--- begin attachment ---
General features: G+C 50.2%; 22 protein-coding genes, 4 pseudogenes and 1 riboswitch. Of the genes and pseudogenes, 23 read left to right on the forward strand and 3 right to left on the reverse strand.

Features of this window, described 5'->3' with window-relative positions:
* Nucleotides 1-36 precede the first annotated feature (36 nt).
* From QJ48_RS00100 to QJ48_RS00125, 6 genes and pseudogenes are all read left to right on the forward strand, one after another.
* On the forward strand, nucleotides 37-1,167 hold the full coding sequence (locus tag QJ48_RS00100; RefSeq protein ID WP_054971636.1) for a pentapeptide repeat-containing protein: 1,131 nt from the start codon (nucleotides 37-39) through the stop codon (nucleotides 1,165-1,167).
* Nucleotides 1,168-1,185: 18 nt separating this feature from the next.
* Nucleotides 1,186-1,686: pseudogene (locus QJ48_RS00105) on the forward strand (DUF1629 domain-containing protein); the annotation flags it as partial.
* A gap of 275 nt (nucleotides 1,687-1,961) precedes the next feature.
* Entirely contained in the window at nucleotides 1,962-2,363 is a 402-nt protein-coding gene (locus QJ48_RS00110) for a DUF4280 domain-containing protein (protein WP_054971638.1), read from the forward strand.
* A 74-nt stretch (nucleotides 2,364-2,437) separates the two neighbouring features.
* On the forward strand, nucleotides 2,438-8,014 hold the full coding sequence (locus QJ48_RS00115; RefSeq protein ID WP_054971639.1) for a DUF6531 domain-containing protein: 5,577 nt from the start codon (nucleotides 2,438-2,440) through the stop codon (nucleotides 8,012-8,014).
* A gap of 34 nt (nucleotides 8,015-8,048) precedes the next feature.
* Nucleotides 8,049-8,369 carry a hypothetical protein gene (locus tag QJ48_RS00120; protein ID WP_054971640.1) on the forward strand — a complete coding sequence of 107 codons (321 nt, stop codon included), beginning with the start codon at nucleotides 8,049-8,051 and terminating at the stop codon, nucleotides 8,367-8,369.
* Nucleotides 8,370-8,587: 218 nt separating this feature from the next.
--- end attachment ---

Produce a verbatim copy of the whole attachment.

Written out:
General features: G+C 50.2%; 22 protein-coding genes, 4 pseudogenes and 1 riboswitch. Of the genes and pseudogenes, 23 read left to right on the forward strand and 3 right to left on the reverse strand.

Features of this window, described 5'->3' with window-relative positions:
* Nucleotides 1-36 precede the first annotated feature (36 nt).
* From QJ48_RS00100 to QJ48_RS00125, 6 genes and pseudogenes are all read left to right on the forward strand, one after another.
* On the forward strand, nucleotides 37-1,167 hold the full coding sequence (locus tag QJ48_RS00100; RefSeq protein ID WP_054971636.1) for a pentapeptide repeat-containing protein: 1,131 nt from the start codon (nucleotides 37-39) through the stop codon (nucleotides 1,165-1,167).
* Nucleotides 1,168-1,185: 18 nt separating this feature from the next.
* Nucleotides 1,186-1,686: pseudogene (locus QJ48_RS00105) on the forward strand (DUF1629 domain-containing protein); the annotation flags it as partial.
* A gap of 275 nt (nucleotides 1,687-1,961) precedes the next feature.
* Entirely contained in the window at nucleotides 1,962-2,363 is a 402-nt protein-coding gene (locus QJ48_RS00110) for a DUF4280 domain-containing protein (protein WP_054971638.1), read from the forward strand.
* A 74-nt stretch (nucleotides 2,364-2,437) separates the two neighbouring features.
* On the forward strand, nucleotides 2,438-8,014 hold the full coding sequence (locus QJ48_RS00115; RefSeq protein ID WP_054971639.1) for a DUF6531 domain-containing protein: 5,577 nt from the start codon (nucleotides 2,438-2,440) through the stop codon (nucleotides 8,012-8,014).
* A gap of 34 nt (nucleotides 8,015-8,048) precedes the next feature.
* Nucleotides 8,049-8,369 carry a hypothetical protein gene (locus tag QJ48_RS00120; protein ID WP_054971640.1) on the forward strand — a complete coding sequence of 107 codons (321 nt, stop codon included), beginning with the start codon at nucleotides 8,049-8,051 and terminating at the stop codon, nucleotides 8,367-8,369.
* Nucleotides 8,370-8,587: 218 nt separating this feature from the next.